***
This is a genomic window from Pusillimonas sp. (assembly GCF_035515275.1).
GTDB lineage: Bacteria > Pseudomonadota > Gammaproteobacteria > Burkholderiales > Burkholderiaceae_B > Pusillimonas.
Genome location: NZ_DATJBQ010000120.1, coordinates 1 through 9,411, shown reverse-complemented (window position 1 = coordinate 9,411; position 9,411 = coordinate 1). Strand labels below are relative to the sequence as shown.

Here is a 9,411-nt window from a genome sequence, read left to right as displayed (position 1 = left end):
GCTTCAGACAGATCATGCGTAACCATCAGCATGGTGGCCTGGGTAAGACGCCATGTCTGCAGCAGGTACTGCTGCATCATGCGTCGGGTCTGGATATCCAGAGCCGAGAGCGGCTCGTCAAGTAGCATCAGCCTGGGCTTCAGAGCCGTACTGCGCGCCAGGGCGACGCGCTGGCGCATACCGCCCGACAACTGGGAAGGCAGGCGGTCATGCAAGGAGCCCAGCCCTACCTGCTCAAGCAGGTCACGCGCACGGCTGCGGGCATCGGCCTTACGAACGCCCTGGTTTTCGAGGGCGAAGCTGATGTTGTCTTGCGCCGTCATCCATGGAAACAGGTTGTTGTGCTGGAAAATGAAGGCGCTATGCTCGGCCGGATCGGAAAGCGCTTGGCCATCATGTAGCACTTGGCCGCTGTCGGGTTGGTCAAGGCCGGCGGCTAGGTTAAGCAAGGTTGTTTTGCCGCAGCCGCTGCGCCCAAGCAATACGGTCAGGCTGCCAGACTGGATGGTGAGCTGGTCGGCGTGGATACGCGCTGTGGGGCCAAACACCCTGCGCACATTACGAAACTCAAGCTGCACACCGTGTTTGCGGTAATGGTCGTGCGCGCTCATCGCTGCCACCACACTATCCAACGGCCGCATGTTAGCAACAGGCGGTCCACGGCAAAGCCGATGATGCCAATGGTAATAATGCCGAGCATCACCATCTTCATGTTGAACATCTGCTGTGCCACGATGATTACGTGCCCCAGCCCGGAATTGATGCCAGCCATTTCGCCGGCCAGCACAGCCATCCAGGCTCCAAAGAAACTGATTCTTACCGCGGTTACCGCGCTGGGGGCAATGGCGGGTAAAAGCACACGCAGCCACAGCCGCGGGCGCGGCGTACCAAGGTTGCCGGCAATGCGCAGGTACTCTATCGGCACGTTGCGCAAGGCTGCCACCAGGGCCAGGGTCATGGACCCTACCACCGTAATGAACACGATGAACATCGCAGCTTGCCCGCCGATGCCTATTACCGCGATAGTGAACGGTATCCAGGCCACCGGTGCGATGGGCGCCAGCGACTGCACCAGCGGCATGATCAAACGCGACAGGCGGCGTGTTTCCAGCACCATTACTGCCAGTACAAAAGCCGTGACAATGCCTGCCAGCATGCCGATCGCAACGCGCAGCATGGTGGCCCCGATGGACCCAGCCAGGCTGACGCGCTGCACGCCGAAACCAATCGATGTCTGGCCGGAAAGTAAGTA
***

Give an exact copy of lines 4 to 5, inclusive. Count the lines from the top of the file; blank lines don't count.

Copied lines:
Here is a 9,411-nt window from a genome sequence, read left to right as displayed (position 1 = left end):
GCTTCAGACAGATCATGCGTAACCATCAGCATGGTGGCCTGGGTAAGACGCCATGTCTGCAGCAGGTACTGCTGCATCATGCGTCGGGTCTGGATATCCAGAGCCGAGAGCGGCTCGTCAAGTAGCATCAGCCTGGGCTTCAGAGCCGTACTGCGCGCCAGGGCGACGCGCTGGCGCATACCGCCCGACAACTGGGAAGGCAGGCGGTCATGCAAGGAGCCCAGCCCTACCTGCTCAAGCAGGTCACGCGCACGGCTGCGGGCATCGGCCTTACGAACGCCCTGGTTTTCGAGGGCGAAGCTGATGTTGTCTTGCGCCGTCATCCATGGAAACAGGTTGTTGTGCTGGAAAATGAAGGCGCTATGCTCGGCCGGATCGGAAAGCGCTTGGCCATCATGTAGCACTTGGCCGCTGTCGGGTTGGTCAAGGCCGGCGGCTAGGTTAAGCAAGGTTGTTTTGCCGCAGCCGCTGCGCCCAAGCAATACGGTCAGGCTGCCAGACTGGATGGTGAGCTGGTCGGCGTGGATACGCGCTGTGGGGCCAAACACCCTGCGCACATTACGAAACTCAAGCTGCACACCGTGTTTGCGGTAATGGTCGTGCGCGCTCATCGCTGCCACCACACTATCCAACGGCCGCATGTTAGCAACAGGCGGTCCACGGCAAAGCCGATGATGCCAATGGTAATAATGCCGAGCATCACCATCTTCATGTTGAACATCTGCTGTGCCACGATGATTACGTGCCCCAGCCCGGAATTGATGCCAGCCATTTCGCCGGCCAGCACAGCCATCCAGGCTCCAAAGAAACTGATTCTTACCGCGGTTACCGCGCTGGGGGCAATGGCGGGTAAAAGCACACGCAGCCACAGCCGCGGGCGCGGCGTACCAAGGTTGCCGGCAATGCGCAGGTACTCTATCGGCACGTTGCGCAAGGCTGCCACCAGGGCCAGGGTCATGGACCCTACCACCGTAATGAACACGATGAACATCGCAGCTTGCCCGCCGATGCCTATTACCGCGATAGTGAACGGTATCCAGGCCACCGGTGCGATGGGCGCCAGCGACTGCACCAGCGGCATGATCAAACGCGACAGGCGGCGTGTTTCCAGCACCATTACTGCCAGTACAAAAGCCGTGACAATGCCTGCCAGCATGCCGATCGCAACGCGCAGCATGGTGGCCCCGATGGACCCAGCCAGGCTGACGCGCTGCACGCCGAAACCAATCGATGTCTGGCCGGAAAGTAAGTA